1 - The Learning Begins

Virtually everything one might achieve requires learning and practice. That is, in order to be able to do something, you must learn to do it and practice doing it.

For example, children show great interest in music, but do not enjoy learning and practicing: they want to become skilled right away so they can play effortlessly. The slow and painstaking process of learning is onerous and many children lose interest - some of them, through force of will or force of parents, soldier through their lessons and eventually learn to play well, and find pleasure in exercising their skill.

The author relates his own childhood experience in this regard, and suggests that this continued for many years Into his twenties, he was "a pretty good musician by most people's standards" and played gigs in bars and country clubs. He was unable to make a living at it, but the lesson he took is that "practice" is not limited to music or the arts, but is applicable to any skill.

(EN: I've trimmed quite a lot - it was a long and very self-indulgent account.)

He then talks about golfing, which is also a learned skill. He notes that whenever he goes out on the links, he seldom notices anyone who is very good at playing golf. Most of them are thoroughly rotten. Naturally, there are those who are extremely frustrated with their lack of ability on the course, but for the most part these terrible golfers seem to be enjoying the activity nonetheless.

There's a bit of a shift on this example to the notion of learning: bad golfers seem to assume that playing the game is a natural talent, and think they can learn to play just by watching others and experimenting. That never works out. In some activities, it is fairly obvious that a lot of training is necessary - nobody would assume they could become good at playing piano just by watching others do it, but that's exactly how they approach the game of golf.

He goes a bit floral about mental attitude, expressing that our mindset impacts our experience and perception. A healthy attitude enables a person to see things positively, to have the self-confidence, motivation, and patience to take action - it enables us to weather difficulty and minor setbacks without becoming discouraged.

Switch to the notion of multitasking - it is not merely enough to be doing something with every moment of every day, but now we are expected to do multiple things all at once. That sounds like a great idea, but it has in many instances reached an absurd level - such that our attention is so dispersed that we don't really focus on everything.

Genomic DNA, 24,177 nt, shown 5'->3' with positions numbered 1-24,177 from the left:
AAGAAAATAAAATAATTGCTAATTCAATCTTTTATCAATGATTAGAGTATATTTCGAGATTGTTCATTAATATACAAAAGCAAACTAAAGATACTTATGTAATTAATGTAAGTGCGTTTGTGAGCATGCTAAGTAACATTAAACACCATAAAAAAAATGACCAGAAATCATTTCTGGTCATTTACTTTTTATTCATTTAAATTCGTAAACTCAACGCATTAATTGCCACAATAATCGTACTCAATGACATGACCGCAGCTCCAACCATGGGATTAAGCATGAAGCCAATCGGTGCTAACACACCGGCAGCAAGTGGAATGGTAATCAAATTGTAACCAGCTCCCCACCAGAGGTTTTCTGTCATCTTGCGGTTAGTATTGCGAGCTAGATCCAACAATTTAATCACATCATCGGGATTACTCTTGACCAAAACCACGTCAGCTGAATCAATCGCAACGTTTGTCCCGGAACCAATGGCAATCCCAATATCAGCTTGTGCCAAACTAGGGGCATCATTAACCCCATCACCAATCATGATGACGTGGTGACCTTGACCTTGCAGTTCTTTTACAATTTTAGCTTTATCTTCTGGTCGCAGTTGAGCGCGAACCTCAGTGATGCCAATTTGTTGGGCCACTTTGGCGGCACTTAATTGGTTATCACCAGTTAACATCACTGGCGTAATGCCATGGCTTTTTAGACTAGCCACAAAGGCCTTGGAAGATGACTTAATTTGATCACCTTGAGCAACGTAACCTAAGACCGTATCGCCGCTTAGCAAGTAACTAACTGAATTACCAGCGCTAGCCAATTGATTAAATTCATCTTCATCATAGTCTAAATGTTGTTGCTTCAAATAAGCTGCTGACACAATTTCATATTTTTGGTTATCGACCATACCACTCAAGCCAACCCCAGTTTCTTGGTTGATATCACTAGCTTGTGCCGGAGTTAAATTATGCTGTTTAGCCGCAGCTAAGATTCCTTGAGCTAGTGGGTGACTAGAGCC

On top of that, there is so much competition for attention. The author mentions a party for his six-year old daughter. There was loud music over the main sound system, and another sound system that played a different music from the house PA, six television monitors playing different programs, about half a dozen video games all making noise to get attention, etc. It was a cacophony of "background" noise in which nothing could be discerned clearly, and it made conversation virtually impossible.

This is all very recent, and the human mind wasn't made to cope with it. We are not geared to pay attention to multiple things while doing multiple other things. Whether we consciously realize it or not, it is agitating and stressful. The mind does not perform, well under these conditions. The "practicing mind" is quiet, and focuses on one thing very closely - and the act of thinking should be relaxed and meditative rather than struggling for attention against the din.

He mentions that this is not a new problem in the present age - that there was a "centuries old" story about a "Roman" chariot drawn by four horses, which represent the mind that runs in multiple directions. (EN: It was Greek and there were two horses, positive and negative passions of the soul, with the chariot representing the body and the driver the mind.) The point is the need to control the thoughts to control your life - and that if you fail to exert control you have no power.

His point in writing this book is to share what he's learned about the process of getting the horses pulling together and steering the chariot rather than being dragged along - but he emphasizes again that it is an ongoing process rather than a destination.

He then goes off on another rambled braid of personal stories, repeating some of the above (piano lessons, golf) and adding a few more (trying to commit to exercise) and meanwhile mentioning that he is self-taught about world religion and philosophy, and a job he worked as a piano tuner. He's all smug and full of wisdom and wants to share the secrets of life he's discovered.

(EN: I sense I'm getting snarky here because he's such an obvious narcissist and is abjectly begging for respect in these long-winded and self-aggrandizing narratives. But I do sense he may be onto something, though it is likely going to take some work to peel back the layers of egotism to get to the kernel of value.)